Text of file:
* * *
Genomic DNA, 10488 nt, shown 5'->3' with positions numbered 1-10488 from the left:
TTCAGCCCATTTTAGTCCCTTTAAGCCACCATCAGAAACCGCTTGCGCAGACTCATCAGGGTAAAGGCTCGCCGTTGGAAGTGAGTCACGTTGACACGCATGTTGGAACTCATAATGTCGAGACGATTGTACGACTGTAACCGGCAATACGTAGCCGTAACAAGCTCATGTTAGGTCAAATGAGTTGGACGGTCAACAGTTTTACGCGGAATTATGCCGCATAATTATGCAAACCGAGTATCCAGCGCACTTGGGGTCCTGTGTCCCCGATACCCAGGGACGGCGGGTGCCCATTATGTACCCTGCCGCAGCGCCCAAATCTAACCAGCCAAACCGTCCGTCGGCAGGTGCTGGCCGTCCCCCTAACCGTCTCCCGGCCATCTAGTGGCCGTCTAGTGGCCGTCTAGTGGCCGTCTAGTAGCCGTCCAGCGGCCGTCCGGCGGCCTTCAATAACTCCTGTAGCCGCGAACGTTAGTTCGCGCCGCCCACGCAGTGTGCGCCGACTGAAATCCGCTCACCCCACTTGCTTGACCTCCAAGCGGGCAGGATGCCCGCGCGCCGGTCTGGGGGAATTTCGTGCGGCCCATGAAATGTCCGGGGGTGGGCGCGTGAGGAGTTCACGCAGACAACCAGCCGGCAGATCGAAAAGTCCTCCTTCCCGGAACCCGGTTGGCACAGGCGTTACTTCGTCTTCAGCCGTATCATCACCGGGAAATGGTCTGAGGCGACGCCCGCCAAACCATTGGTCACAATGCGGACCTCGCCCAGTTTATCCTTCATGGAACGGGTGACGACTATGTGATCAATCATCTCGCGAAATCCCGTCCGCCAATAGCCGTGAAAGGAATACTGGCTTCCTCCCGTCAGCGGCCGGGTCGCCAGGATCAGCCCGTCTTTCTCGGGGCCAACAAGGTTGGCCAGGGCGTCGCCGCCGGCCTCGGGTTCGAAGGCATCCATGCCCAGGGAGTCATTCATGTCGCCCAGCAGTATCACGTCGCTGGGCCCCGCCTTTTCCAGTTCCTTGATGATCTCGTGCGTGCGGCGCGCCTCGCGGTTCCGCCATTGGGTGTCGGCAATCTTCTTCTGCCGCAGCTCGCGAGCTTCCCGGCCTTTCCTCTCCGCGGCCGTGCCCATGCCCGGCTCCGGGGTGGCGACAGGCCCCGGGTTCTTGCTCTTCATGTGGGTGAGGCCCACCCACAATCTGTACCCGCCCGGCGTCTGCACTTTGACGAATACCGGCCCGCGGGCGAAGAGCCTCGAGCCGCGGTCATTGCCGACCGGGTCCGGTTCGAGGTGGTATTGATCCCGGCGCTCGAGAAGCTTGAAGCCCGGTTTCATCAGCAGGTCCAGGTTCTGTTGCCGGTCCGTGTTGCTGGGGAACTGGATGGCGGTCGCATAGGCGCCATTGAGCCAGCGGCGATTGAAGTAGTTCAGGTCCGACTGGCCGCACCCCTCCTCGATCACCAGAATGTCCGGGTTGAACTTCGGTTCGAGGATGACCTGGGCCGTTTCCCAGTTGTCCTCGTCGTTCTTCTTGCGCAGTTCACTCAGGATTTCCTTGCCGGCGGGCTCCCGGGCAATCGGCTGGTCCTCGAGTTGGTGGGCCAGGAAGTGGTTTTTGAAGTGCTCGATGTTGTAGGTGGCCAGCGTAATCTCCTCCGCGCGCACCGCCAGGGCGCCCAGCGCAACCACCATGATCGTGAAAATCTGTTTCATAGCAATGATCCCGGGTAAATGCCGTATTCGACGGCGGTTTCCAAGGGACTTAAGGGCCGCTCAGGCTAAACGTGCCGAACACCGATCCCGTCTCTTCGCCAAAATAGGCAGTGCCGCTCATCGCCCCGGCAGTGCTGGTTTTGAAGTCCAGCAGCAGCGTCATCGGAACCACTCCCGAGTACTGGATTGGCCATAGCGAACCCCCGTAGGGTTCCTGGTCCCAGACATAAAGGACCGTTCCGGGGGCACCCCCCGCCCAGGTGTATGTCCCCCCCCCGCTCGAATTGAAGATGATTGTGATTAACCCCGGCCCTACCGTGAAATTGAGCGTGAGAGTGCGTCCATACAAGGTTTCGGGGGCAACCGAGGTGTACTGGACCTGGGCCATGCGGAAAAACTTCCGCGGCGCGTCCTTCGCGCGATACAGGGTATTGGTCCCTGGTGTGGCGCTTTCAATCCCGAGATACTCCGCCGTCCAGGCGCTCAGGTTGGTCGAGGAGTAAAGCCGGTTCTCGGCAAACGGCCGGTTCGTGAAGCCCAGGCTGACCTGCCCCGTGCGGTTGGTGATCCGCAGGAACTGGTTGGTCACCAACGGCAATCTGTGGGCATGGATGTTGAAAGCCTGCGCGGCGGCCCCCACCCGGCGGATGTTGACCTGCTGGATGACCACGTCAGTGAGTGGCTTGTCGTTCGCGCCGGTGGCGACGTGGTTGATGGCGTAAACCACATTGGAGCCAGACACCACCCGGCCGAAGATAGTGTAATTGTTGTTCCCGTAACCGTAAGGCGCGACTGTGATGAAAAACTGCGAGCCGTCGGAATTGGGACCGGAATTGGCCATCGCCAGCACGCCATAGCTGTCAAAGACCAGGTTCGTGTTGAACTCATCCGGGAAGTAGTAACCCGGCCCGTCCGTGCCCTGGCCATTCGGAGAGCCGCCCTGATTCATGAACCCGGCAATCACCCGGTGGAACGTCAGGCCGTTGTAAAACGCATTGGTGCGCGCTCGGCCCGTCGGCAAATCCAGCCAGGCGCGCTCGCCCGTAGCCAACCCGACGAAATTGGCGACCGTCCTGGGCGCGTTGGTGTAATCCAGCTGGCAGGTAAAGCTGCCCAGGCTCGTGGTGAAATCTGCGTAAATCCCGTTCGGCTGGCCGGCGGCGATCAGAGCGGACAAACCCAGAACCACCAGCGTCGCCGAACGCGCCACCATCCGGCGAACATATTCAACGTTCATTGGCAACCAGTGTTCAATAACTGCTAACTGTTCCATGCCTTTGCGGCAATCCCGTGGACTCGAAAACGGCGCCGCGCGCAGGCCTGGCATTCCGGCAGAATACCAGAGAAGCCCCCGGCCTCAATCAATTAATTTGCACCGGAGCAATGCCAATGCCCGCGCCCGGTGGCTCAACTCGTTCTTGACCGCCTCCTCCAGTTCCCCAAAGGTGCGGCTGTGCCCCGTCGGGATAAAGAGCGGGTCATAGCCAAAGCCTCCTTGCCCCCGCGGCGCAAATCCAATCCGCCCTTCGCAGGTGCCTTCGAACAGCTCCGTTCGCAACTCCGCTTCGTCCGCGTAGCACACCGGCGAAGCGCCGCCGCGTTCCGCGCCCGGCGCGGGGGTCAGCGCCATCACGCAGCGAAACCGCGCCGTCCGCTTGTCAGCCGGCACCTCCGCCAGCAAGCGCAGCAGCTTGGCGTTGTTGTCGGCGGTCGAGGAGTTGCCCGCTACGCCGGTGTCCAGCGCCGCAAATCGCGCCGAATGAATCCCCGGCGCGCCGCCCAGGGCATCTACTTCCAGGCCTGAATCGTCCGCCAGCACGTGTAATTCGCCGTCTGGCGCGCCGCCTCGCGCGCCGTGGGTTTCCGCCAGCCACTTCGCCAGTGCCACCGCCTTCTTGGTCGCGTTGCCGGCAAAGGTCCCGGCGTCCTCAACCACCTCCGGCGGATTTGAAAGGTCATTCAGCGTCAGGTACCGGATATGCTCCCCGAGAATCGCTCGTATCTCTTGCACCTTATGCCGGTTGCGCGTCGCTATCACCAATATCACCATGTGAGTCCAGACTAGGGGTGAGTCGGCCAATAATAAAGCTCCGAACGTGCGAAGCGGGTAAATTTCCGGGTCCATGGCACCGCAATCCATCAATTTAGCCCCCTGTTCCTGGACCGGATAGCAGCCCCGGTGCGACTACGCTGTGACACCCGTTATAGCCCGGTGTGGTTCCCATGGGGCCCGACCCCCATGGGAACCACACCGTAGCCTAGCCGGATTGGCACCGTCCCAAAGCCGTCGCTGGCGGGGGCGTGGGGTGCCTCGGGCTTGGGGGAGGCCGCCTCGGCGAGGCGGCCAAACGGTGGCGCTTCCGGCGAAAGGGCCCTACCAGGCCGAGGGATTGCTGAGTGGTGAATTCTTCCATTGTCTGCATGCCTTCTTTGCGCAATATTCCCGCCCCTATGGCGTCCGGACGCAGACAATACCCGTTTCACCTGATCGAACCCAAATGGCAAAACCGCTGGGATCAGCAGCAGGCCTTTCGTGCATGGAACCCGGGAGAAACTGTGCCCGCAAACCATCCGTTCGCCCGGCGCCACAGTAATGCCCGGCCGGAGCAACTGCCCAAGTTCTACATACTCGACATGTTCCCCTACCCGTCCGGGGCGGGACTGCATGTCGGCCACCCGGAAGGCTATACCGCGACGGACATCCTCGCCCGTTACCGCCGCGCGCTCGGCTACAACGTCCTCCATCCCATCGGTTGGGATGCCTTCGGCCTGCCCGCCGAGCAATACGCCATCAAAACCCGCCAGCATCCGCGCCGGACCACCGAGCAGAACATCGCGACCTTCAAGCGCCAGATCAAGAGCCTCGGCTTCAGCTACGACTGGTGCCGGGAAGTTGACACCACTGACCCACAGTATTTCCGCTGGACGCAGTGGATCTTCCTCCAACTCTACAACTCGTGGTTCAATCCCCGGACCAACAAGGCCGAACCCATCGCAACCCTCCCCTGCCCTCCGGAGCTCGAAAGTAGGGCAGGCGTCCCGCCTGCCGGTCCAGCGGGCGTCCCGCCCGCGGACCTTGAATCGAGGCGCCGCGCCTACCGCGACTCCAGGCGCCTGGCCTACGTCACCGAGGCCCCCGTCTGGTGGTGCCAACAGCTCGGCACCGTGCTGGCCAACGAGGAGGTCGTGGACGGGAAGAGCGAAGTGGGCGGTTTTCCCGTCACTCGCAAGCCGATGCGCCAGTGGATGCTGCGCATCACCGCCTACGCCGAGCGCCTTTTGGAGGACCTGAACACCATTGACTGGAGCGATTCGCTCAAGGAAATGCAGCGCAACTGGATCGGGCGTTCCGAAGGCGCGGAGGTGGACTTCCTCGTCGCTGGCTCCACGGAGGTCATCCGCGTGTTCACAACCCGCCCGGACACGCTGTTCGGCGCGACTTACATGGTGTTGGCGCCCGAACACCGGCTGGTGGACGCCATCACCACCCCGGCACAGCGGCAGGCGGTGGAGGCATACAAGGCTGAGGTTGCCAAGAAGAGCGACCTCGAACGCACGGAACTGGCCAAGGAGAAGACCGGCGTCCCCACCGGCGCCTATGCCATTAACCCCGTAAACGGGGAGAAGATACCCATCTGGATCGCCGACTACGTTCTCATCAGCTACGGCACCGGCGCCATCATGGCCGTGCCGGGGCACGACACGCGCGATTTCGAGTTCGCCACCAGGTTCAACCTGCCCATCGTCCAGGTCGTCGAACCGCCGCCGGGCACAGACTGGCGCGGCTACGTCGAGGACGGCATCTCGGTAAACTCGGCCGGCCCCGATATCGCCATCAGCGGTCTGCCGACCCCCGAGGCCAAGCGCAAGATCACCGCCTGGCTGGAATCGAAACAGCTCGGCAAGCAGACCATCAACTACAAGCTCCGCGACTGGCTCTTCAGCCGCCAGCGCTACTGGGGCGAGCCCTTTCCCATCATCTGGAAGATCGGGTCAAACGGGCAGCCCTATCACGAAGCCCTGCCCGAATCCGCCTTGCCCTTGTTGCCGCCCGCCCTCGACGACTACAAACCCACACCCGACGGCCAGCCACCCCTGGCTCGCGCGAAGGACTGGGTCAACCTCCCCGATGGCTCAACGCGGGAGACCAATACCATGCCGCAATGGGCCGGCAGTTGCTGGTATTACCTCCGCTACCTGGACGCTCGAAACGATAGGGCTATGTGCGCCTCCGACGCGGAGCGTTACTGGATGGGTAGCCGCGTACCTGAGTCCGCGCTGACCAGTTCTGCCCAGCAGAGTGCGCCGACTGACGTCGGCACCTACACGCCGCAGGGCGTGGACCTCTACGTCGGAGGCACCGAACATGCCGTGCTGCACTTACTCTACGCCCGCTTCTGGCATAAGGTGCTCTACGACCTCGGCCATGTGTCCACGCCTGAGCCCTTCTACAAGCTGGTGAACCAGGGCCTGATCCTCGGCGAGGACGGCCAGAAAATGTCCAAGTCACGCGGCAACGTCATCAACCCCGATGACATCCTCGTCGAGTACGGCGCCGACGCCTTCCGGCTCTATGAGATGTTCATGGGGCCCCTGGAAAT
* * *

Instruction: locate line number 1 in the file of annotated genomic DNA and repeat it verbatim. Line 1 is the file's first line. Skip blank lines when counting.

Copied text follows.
Genomic DNA, 10488 nt, shown 5'->3' with positions numbered 1-10488 from the left: